New York – Cablevision Systems chief operating officer Kristin Dolan and AMC Networks CEO Josh Sapan said while branding is still of utmost importance for both cable systems and content companies, it is becoming harder to do in today’s fragmented TV market.
For Dolan, who helps lead a company with about 3 million customers in the New York metropolitan area, that branding effort started about four years ago with Cablevision’s transformation from a “monopoly” cable provider to a connectivity company with competition from wireline, wireless and online companies. As part of the Paley Center for Media’s Paley Dialog series here, Dolan said that one of Cablevision’s goals in the early stages of that transformation was to make the company more accessible to existing and potential customers.
While that involved softening the Cablevision logo – lighter colors and rounder fonts were incorporated into the Optimum brand – it also involved beefing up customer service and improving products and the customer experience with the company.
“You have to have a brand people like. People are willing to pay more and they are comfortable paying more if they get a better experience,” Dolan said. “The service equation brings it to a different level.”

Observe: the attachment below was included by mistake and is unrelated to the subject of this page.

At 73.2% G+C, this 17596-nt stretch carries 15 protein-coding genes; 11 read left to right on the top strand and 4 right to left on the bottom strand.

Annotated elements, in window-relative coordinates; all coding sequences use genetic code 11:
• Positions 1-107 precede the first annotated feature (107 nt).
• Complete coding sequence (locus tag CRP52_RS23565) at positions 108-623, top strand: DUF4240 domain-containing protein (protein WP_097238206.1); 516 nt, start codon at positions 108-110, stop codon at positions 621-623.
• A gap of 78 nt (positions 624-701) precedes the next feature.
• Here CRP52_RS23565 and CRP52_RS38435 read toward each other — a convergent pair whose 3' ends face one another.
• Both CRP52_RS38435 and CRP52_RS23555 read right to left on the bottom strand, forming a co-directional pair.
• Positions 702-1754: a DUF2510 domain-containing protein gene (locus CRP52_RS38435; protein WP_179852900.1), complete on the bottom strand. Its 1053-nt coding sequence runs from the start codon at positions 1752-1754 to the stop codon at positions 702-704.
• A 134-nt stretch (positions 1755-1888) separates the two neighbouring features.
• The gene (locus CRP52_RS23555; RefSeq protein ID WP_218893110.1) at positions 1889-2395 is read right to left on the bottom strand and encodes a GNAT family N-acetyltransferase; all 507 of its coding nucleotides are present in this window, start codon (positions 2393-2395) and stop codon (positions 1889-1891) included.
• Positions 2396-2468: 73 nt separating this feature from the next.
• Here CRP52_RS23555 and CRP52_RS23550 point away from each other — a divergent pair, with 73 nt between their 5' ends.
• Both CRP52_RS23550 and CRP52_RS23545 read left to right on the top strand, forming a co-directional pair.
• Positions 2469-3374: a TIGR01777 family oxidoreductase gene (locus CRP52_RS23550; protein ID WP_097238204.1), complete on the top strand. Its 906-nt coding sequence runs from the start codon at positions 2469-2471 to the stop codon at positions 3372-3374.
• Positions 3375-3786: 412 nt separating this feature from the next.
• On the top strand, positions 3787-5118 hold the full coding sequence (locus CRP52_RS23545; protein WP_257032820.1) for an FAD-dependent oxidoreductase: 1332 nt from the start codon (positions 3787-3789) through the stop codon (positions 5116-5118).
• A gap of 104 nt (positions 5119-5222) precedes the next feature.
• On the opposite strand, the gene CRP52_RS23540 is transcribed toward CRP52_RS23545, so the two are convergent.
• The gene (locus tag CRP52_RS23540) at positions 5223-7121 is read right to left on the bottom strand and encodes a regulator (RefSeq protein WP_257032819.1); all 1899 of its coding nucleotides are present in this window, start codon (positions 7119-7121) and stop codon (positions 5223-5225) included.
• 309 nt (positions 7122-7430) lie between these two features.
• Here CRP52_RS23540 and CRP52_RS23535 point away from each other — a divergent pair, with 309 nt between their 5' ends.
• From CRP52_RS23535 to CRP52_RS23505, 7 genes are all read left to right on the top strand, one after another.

For Sapan, who was Dolan’s official interviewer during the Paley discussion, branding is even tougher as shows turn up on several different platforms. The AMC chief jokingly said of his network: “We think we own at AMC any man’s descent into absolute despair,” with shows like Breaking Bad and The Walking Dead. But he conceded that viewers usually identify more with the programming than the network that airs it.
“Shows have become more dominant in people’s minds than channels,” Sapan said. “People want their show, and they’re accessible more rapidly with interfaces on cable systems and other platforms, so I think the place that houses them becomes essentially at risk.”
Sapan added the challenge is to ensure that the network builds off the buzz the show is generating, without intruding on the viewing experience.
“When you see advertising for Billions [on Showtime] or Vinyl [on HBO], you don’t even notice that much the name of the channel,” Sapan said. “The question is, how do you draft off of that? The answer is you do everything you can without getting in the way of the momentum of the show to make sure that the world knows it’s on AMC, Sundance or BBC America.”